As part of our #M2WSonline learn the story of the bell from Wilhelm Gustloff ship, which is on display at the main exhibition of the Museum of the Second World War in Gdansk.
In winter 1945 the German population from East Prussia was forced to evacuate to escape the approaching Red Army. The exodus soon turned into mayhem, and the only route of escape was by sea. The fugitives were hastily embarking on vessels in different ports of the Gulf of Gdansk. One of those ships was passenger ship "Wilhelm Gustloff" built in 1938 in Hamburg. Until the outbreak of WWII it was used by the Nazi organization Kraft durch Freude. During the war it was put into service as a hospital ship and as an auxiliary ship for U-boat crews.
In winter 1945 German soldiers and civilians tried to make their escape on board Wilhelm Gustloff. On January 30th, the vessel was sunk after being hit by three torpedoes from the Soviet submarine S-13, commanded by Captain Alexander Marinesko. The exact number of casualties remains unknown -- it is estimated at around 7.000 – 10.000 people. About 1000 people were saved. The sinking of Wilhelm Gustloff is considered to be the largest disaster in maritime history. The shipwreck still lies 19 nmi north of Leba. The ship's bell was retrieved in 1979 by Polish divers from Gdynia. The bell is not actually a proper ship's bell, but one produced in Bochum steelworks in 1937 and used as a signal bell located at ship's stern.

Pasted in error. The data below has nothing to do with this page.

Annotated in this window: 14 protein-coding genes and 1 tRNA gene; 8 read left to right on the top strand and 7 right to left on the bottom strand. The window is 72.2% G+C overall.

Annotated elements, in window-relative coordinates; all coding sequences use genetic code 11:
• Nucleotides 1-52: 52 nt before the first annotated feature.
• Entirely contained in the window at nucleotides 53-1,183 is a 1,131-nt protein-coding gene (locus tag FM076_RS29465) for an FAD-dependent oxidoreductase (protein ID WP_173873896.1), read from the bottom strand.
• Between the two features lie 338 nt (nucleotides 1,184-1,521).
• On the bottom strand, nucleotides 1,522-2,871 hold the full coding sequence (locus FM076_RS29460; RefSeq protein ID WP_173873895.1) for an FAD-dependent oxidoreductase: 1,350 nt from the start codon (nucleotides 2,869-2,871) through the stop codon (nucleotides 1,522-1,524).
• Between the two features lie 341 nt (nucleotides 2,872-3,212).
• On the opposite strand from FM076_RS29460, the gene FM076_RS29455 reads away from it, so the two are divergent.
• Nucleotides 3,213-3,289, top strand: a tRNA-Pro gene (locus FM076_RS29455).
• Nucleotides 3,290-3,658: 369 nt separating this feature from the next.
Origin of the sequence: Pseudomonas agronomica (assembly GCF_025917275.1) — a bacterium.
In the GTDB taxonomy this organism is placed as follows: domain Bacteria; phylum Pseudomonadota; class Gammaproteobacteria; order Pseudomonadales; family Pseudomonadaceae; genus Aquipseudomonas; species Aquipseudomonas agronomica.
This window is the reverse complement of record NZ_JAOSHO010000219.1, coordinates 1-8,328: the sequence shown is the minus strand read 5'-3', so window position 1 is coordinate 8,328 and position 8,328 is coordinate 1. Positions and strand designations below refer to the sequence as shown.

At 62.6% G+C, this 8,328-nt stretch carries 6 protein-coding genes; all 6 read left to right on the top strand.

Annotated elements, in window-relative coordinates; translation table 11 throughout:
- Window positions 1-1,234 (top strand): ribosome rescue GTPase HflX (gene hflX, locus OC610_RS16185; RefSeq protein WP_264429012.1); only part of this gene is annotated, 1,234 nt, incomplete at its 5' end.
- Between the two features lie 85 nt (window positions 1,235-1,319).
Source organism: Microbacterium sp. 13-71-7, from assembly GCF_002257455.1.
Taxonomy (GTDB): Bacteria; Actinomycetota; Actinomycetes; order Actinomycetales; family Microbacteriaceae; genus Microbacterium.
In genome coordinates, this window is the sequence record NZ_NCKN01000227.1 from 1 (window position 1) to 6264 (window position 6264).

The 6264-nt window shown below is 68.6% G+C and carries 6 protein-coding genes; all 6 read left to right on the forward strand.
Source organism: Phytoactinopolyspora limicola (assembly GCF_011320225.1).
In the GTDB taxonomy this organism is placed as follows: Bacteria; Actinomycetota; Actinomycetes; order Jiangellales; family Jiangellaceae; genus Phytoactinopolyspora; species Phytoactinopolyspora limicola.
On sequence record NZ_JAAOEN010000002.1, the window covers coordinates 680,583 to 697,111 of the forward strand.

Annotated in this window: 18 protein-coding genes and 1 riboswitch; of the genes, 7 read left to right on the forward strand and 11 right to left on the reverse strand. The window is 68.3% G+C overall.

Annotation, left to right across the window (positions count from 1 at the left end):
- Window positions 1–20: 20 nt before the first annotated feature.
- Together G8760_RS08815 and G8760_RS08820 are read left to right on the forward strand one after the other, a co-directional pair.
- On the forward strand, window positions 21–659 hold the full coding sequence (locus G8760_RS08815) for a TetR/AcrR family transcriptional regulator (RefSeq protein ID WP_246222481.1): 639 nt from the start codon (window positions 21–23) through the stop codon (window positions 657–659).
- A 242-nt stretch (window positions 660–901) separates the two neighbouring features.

The bell from the shipwreck of "Wilhelm Gustloff", III Reich, about 1937, Collections of the Museum of the Second World War in Gdansk. / Photo: Dominik Jagodziński.